In some embodiments, the forming of the multilayer reflective structure includes forming a molybdenum layer as the first layer and forming a porous silicon layer as the second layer. In these embodiments, a first molybdenum silicide (MoSi2) layer may be formed between the first layer and the second layer, and a second MoSi2 layer may be formed over the second layer.

In some embodiments, the first layer is formed to be free of pores, and the porous second layer is formed to have a plurality of pores or voids that vertically extend through the porous second layer. In some embodiments, the porous second layer is formed such that the pores have a periodic distribution. In some embodiments, the porous second layer is formed such that the pores have slanted profiles.

In some embodiments, the porous second layer is formed using a glancing angle deposition process. In other embodiments, the porous second layer is formed using ion beams. In further embodiments, the porous second layer is formed using one or more etching processes.

The method 700 includes a step 720 of forming a capping layer over the multilayer reflective structure. For example, a ruthenium capping layer may be formed over the multilayer reflective structure for protection.

The method 700 includes a step 730 of forming an absorber layer (also referred to as an absorption layer) over the capping layer. For example, the absorber layer is patterned to define a layer of an integrated circuit (IC).

The method 700 includes a step 740 of using the EUV lithography mask in a semiconductor fabrication process. For example, the EUV lithography mask may be used to pattern an EUV photoresist in an EUV lithography process.

It is understood that additional fabrication processes may be performed before, during, or after the steps 710-740 of FIG. 6. Other processes are not discussed in detail herein for reasons of simplicity.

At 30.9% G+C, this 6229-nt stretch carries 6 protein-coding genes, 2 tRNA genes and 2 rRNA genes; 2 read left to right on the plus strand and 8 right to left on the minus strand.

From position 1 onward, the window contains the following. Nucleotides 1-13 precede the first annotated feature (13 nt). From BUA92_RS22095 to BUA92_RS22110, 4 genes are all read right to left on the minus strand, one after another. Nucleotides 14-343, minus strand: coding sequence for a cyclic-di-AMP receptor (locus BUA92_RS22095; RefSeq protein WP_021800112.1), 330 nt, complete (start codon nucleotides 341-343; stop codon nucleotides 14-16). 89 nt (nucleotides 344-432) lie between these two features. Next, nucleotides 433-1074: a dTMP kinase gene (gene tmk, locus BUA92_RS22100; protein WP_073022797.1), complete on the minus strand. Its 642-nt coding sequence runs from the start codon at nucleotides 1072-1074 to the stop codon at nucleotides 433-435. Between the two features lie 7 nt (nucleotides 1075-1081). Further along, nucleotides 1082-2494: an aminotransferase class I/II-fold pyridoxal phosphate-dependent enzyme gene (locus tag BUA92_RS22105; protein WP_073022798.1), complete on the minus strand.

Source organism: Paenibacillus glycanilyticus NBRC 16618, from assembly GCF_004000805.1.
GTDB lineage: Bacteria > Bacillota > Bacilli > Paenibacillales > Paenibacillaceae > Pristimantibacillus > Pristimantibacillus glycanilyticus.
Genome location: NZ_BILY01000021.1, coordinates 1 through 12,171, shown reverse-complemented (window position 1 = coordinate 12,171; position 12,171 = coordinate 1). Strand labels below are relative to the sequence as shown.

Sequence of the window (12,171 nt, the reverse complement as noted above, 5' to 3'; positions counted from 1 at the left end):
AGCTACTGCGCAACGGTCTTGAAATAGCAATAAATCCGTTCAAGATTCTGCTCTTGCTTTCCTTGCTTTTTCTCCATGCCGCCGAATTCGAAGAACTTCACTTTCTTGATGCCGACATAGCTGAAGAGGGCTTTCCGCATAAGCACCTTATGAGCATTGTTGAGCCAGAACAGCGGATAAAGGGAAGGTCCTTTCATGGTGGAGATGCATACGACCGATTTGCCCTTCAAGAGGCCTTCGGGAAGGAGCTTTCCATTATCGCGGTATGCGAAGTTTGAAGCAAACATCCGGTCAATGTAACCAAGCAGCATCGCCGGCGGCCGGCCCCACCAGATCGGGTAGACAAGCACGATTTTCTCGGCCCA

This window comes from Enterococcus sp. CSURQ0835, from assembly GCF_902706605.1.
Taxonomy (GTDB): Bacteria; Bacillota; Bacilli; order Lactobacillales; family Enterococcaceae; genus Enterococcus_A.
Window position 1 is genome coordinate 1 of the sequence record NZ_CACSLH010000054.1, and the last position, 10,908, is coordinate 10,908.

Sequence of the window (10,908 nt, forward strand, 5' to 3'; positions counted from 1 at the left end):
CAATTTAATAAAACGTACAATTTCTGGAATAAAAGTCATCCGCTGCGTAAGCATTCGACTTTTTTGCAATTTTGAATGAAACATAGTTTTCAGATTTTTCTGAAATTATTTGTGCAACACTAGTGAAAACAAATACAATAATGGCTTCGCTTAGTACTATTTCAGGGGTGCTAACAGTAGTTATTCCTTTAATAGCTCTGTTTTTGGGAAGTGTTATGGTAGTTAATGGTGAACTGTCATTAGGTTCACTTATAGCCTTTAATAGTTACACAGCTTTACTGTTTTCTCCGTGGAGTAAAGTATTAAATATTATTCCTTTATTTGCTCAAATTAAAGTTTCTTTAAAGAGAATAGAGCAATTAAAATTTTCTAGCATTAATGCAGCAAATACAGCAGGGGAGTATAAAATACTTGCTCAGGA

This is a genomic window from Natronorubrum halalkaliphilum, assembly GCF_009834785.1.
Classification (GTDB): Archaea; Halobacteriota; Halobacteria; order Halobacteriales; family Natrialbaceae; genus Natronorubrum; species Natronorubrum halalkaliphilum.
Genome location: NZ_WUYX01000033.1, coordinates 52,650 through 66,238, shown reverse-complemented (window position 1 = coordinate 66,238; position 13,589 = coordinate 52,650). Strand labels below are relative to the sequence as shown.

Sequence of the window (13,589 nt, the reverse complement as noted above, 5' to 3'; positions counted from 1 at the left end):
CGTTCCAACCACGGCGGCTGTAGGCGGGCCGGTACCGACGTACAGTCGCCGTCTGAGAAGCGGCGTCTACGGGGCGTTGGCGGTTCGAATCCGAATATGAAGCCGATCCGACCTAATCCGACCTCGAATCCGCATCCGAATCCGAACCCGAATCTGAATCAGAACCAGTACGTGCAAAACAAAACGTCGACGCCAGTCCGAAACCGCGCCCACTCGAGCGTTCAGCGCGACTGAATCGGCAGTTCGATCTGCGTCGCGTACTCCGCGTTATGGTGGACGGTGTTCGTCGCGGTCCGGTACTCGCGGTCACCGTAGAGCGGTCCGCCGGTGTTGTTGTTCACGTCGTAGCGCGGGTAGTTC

Based on the above discussions, it can be seen that the present disclosure offers various advantages in EUV lithography. It is understood, however, that not all advantages are necessarily discussed herein, and other embodiments may offer different advantages, and that no particular advantage is required for all embodiments.

One of the advantages is that by making a multilayer reflective structure of a EUV lithography mask porous, the performance of the EUV lithography mask is improved. For example, the silicon layers in the multilayer reflective structure are formed to have gaps or voids therein. Since the voids approximate vacuum, which has a refractive index of 1 and an absorption coefficient of 0, the existence of the gaps or voids in the silicon layers effectively transform the silicon layers into a layer that offers a greater refractive index than silicon and a lower absorption coefficient than silicon. Having an increased refractive index and a decreased absorption coefficient is desirable for a multilayer reflective structure, since its primary purpose is to reflective radiation. Another advantage of the porous multilayer reflective structure of the present disclosure is that it reduces inter-diffusion between the film pairs in the multilayer reflective structure. For example, the portions of the silicon layer that are now voids will not form silicon/molybdenum interfaces with the molybdenum layer. The reduction in the silicon/molybdenum interface also translates into a reduction in inter-diffusion between the silicon and molybdenum layers, which in turn enhances the performance of the EUV lithography mask of the present disclosure.